Dawson said the centre is a perfect example of the type of food industry innovation hub recommended by the Prime Minister’s Manufacturing Taskforce, but said more innovation is required.

“In 2009-10 industry spent $466.7 million which was consistent with a three year trend of R&D growth. Governments have key roles to play in setting policies that enhance industry competitiveness by encouraging innovation, R&D and business operations.

“Innovation is at the heart of the industry's vision for a competitive future and it maintains a huge potential for growth into Asia. Governments can back the innovative capacity of Australian food and grocery manufacturers by easing the regulatory burden and through R&D tax incentives and accelerated capital depreciation to maintain and enhance the industry’s competitiveness,” he said.

 

Drop in Aussie wine production could be a good thing

Chairman of the Vinexpo exhibition, Xavier de Eizaguirre, has said that a predicted 15 percent drop in Australia's wine production over the coming years could be a good thing for the industry.

An International Wine and Spirit study, commissioned by Vinexpo, found that Australia's wine production is expected to decline over the next five years, compared to the last five, with Australia taking the second biggest hit out of the top 10 wine producing countries, behind Italy.

According to news.com.au, de Eizaguirre said the industry isn't struggling so much as it's adjusting to the huge growth is experienced in recent years.

"Australia for two decades has showed incredible growth around the world but is plateauing now and there's an adjustment on the production side which is totally normal," he said.

"It doesn't mean Australia is in trouble in terms of exporting, it just means there's a correction after years and years of spectacular growth."

While it didn't consider export forecasts, the study did find that Australian exports declined 13.3 percent between 2007 and 2011, only (of the to 10 wine producers only Germany and Portugal fared worse) and also that the value of our wine exports fell 20.9 percent to $1.89 billion.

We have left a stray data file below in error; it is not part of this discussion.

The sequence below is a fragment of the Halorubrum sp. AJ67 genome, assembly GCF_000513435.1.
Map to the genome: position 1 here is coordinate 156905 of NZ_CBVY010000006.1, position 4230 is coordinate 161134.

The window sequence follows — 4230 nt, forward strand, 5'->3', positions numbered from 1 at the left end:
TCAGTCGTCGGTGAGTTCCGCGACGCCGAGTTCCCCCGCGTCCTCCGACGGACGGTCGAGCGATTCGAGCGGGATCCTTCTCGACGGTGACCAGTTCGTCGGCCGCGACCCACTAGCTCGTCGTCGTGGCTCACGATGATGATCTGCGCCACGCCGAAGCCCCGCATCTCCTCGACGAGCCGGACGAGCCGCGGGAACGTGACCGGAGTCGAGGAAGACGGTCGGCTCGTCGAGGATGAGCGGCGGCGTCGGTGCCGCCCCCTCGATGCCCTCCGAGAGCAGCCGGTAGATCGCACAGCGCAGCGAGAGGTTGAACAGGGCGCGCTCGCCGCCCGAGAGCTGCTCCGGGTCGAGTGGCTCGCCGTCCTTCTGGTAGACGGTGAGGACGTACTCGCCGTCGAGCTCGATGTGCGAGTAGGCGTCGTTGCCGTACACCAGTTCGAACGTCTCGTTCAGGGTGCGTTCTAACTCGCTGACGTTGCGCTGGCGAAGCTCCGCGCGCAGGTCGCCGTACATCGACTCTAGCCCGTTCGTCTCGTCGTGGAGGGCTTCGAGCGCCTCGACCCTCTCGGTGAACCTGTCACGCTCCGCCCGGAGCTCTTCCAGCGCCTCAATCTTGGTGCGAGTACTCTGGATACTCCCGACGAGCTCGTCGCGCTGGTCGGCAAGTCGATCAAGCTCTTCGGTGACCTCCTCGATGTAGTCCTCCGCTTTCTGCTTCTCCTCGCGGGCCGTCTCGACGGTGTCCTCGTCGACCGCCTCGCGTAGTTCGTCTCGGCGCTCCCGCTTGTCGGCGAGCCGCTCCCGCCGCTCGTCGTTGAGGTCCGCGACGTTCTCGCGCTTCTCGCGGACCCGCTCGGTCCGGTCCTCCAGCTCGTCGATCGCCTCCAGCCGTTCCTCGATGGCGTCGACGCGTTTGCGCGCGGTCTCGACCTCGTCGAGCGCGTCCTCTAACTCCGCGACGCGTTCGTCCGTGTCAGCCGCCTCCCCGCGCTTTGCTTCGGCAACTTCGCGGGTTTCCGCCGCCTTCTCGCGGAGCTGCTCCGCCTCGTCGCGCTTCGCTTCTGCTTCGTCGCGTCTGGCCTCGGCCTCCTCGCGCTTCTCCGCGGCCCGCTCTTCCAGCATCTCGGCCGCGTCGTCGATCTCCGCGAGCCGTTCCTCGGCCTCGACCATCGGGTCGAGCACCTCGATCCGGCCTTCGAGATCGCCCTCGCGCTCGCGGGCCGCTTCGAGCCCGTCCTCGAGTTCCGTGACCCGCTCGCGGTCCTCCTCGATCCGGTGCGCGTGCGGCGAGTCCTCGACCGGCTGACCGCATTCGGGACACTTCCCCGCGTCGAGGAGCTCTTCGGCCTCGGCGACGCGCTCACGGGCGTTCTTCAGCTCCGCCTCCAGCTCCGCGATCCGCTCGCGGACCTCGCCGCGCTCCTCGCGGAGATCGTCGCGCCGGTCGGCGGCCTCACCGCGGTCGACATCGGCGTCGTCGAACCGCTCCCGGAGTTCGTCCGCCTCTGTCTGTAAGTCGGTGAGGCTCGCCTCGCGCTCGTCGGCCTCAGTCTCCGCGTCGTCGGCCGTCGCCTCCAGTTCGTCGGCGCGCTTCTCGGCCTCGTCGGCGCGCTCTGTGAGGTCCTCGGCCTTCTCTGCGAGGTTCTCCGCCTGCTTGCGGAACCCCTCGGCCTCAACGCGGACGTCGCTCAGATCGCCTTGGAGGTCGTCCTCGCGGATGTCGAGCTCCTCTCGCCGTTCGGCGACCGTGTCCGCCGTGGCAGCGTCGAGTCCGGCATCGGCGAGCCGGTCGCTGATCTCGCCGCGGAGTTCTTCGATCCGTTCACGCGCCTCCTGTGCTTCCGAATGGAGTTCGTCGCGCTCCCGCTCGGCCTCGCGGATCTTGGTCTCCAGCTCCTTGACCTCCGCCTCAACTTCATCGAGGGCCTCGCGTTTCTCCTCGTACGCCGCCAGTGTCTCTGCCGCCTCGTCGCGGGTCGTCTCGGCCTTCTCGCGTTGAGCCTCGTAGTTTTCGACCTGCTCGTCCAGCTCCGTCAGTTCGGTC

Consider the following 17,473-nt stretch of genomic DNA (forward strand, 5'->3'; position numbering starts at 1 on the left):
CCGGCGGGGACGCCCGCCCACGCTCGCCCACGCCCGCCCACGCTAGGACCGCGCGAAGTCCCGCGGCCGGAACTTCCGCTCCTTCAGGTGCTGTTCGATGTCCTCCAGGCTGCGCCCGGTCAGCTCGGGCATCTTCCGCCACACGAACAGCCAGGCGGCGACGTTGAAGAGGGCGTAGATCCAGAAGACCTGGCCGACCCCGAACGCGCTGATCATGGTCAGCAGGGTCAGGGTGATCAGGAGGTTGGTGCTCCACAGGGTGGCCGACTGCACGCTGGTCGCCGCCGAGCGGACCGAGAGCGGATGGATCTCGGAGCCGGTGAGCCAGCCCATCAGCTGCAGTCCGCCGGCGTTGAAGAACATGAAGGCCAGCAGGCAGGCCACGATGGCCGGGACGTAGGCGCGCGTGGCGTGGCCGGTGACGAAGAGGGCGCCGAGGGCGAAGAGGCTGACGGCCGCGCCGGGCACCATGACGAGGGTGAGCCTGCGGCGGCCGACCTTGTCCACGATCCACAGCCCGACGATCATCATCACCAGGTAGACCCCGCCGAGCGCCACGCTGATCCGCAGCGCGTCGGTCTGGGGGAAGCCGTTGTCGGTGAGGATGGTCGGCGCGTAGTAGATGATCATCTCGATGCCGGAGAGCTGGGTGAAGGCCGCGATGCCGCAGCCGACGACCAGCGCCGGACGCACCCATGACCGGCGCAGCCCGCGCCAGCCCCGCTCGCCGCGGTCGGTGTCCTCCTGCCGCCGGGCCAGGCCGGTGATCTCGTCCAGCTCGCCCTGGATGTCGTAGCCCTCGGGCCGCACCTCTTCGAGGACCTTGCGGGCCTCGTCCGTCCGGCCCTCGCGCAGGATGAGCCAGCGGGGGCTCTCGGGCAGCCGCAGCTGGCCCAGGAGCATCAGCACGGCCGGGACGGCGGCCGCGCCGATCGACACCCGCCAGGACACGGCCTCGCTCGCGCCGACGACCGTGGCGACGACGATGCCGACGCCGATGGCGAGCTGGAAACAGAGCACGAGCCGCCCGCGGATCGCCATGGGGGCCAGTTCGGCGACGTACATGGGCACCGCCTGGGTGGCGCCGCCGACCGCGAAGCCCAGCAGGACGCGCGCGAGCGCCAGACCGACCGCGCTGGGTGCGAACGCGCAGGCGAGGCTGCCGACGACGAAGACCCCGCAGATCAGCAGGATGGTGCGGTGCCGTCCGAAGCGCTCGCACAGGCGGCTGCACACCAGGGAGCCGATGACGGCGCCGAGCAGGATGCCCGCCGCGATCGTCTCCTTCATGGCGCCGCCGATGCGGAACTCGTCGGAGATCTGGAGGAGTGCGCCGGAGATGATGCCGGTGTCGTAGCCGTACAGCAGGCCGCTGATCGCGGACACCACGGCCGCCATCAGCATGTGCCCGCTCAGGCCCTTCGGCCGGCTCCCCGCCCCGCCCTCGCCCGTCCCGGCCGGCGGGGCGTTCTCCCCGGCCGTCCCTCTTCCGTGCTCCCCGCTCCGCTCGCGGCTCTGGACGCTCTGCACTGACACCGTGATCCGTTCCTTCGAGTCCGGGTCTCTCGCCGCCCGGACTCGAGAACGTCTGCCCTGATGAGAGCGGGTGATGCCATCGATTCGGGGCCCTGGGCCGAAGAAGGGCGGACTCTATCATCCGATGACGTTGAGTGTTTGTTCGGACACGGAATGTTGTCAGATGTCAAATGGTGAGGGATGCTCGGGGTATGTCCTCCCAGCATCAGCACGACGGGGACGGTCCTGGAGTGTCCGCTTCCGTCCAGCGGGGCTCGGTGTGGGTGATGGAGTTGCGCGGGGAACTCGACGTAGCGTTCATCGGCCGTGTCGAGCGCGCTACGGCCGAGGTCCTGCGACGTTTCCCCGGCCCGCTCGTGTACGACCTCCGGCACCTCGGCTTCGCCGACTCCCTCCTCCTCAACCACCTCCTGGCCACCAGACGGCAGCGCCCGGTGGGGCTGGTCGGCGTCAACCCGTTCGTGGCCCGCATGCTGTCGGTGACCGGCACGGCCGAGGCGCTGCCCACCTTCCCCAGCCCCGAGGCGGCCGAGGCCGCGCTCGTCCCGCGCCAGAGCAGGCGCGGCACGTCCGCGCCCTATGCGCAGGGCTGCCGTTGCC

The UK's growing interest in Italian and Spanish drops is considered to be part of the problem.

Despite these findings, the outlook isn't grim, according to de Eizaguirre, who says Australian wine makers will start moving towards boutique labels, in turn creating a more sustainable and profitable sector.

"It will take a while for the Australian industry to adjust to the new trends but it will translate into less volume, better qualities and higher prices," he told news.com.au.

The International Wine and Spirit study also revealed that Chinese consumption of imported still wines jumped by more than 550 percent by volume in the five years to 2011.

China's thirst for top quality wines, particularly red wines, is a big opportunity for Australian wine makers with exports to that market jumping from $21 million a year in 2005-06 to more than $200 million a year.

Some of Australia's top family owned wine producers, including Taylors Wine, De Bortoli and Tyrell's are travelling to China this September on behalf of Australia's First Families of Wine, with the aim of promoting Australian wines and the family values behind them.


 

Dairy industry being squeezed by “triple whammy”

Dairy producers are under pressure from low global milk prices, the high Australian dollar and supermarket price wars.

ABC’s The Business reported last night that the industry was being squeezed by a “triple whammy”, with farmers claiming they are near breaking point.

“Farmers are losing money, service providers aren't getting paid, land prices are depreciating,” Jock O’Keefe, a dairy producer, told The Business.

“It's all getting to a very critical point, I think, yeah.”

A glut in global supply is also being blamed for producers’ woes.